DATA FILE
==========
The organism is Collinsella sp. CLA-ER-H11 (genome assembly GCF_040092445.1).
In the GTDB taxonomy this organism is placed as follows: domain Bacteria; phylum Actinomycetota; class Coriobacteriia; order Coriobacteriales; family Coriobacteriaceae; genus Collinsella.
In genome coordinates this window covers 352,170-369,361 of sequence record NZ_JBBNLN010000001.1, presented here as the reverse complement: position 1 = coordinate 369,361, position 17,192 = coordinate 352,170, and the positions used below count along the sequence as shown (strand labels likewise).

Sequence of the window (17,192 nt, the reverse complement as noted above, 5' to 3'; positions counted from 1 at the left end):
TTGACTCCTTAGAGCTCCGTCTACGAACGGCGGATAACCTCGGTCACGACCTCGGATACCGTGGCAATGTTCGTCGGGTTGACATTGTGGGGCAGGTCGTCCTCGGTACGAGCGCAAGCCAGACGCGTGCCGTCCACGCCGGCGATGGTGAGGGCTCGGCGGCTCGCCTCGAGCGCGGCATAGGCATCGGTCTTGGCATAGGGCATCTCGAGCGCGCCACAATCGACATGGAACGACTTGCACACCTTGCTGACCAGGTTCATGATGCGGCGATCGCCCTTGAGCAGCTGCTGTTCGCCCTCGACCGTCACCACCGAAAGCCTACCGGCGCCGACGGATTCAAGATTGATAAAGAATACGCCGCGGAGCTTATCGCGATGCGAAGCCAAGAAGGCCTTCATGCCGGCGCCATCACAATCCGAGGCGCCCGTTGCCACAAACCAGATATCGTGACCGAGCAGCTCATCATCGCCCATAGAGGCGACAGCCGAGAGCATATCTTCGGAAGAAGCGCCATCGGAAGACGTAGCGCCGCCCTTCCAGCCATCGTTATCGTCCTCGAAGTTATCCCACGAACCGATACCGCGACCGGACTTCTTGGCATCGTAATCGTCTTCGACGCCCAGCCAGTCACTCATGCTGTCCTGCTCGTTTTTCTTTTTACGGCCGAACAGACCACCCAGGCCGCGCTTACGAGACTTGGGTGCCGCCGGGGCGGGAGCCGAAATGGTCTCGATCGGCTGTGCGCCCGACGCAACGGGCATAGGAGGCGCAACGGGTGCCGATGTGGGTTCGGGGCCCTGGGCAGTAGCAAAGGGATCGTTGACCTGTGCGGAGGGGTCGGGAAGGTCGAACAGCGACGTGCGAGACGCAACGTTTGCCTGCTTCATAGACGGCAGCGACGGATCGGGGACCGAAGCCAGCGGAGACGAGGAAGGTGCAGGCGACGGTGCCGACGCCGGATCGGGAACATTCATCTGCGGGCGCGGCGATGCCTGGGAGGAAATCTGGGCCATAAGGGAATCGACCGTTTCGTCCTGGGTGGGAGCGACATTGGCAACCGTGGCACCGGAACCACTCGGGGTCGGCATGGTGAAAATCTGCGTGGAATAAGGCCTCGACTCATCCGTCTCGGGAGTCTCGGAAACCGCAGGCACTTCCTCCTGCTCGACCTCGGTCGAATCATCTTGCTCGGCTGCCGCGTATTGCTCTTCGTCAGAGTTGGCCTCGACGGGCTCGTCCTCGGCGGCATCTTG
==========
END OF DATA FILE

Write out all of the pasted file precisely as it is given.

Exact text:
The organism is Collinsella sp. CLA-ER-H11 (genome assembly GCF_040092445.1).
In the GTDB taxonomy this organism is placed as follows: domain Bacteria; phylum Actinomycetota; class Coriobacteriia; order Coriobacteriales; family Coriobacteriaceae; genus Collinsella.
In genome coordinates this window covers 352,170-369,361 of sequence record NZ_JBBNLN010000001.1, presented here as the reverse complement: position 1 = coordinate 369,361, position 17,192 = coordinate 352,170, and the positions used below count along the sequence as shown (strand labels likewise).

Sequence of the window (17,192 nt, the reverse complement as noted above, 5' to 3'; positions counted from 1 at the left end):
TTGACTCCTTAGAGCTCCGTCTACGAACGGCGGATAACCTCGGTCACGACCTCGGATACCGTGGCAATGTTCGTCGGGTTGACATTGTGGGGCAGGTCGTCCTCGGTACGAGCGCAAGCCAGACGCGTGCCGTCCACGCCGGCGATGGTGAGGGCTCGGCGGCTCGCCTCGAGCGCGGCATAGGCATCGGTCTTGGCATAGGGCATCTCGAGCGCGCCACAATCGACATGGAACGACTTGCACACCTTGCTGACCAGGTTCATGATGCGGCGATCGCCCTTGAGCAGCTGCTGTTCGCCCTCGACCGTCACCACCGAAAGCCTACCGGCGCCGACGGATTCAAGATTGATAAAGAATACGCCGCGGAGCTTATCGCGATGCGAAGCCAAGAAGGCCTTCATGCCGGCGCCATCACAATCCGAGGCGCCCGTTGCCACAAACCAGATATCGTGACCGAGCAGCTCATCATCGCCCATAGAGGCGACAGCCGAGAGCATATCTTCGGAAGAAGCGCCATCGGAAGACGTAGCGCCGCCCTTCCAGCCATCGTTATCGTCCTCGAAGTTATCCCACGAACCGATACCGCGACCGGACTTCTTGGCATCGTAATCGTCTTCGACGCCCAGCCAGTCACTCATGCTGTCCTGCTCGTTTTTCTTTTTACGGCCGAACAGACCACCCAGGCCGCGCTTACGAGACTTGGGTGCCGCCGGGGCGGGAGCCGAAATGGTCTCGATCGGCTGTGCGCCCGACGCAACGGGCATAGGAGGCGCAACGGGTGCCGATGTGGGTTCGGGGCCCTGGGCAGTAGCAAAGGGATCGTTGACCTGTGCGGAGGGGTCGGGAAGGTCGAACAGCGACGTGCGAGACGCAACGTTTGCCTGCTTCATAGACGGCAGCGACGGATCGGGGACCGAAGCCAGCGGAGACGAGGAAGGTGCAGGCGACGGTGCCGACGCCGGATCGGGAACATTCATCTGCGGGCGCGGCGATGCCTGGGAGGAAATCTGGGCCATAAGGGAATCGACCGTTTCGTCCTGGGTGGGAGCGACATTGGCAACCGTGGCACCGGAACCACTCGGGGTCGGCATGGTGAAAATCTGCGTGGAATAAGGCCTCGACTCATCCGTCTCGGGAGTCTCGGAAACCGCAGGCACTTCCTCCTGCTCGACCTCGGTCGAATCATCTTGCTCGGCTGCCGCGTATTGCTCTTCGTCAGAGTTGGCCTCGACGGGCTCGTCCTCGGCGGCATCTTG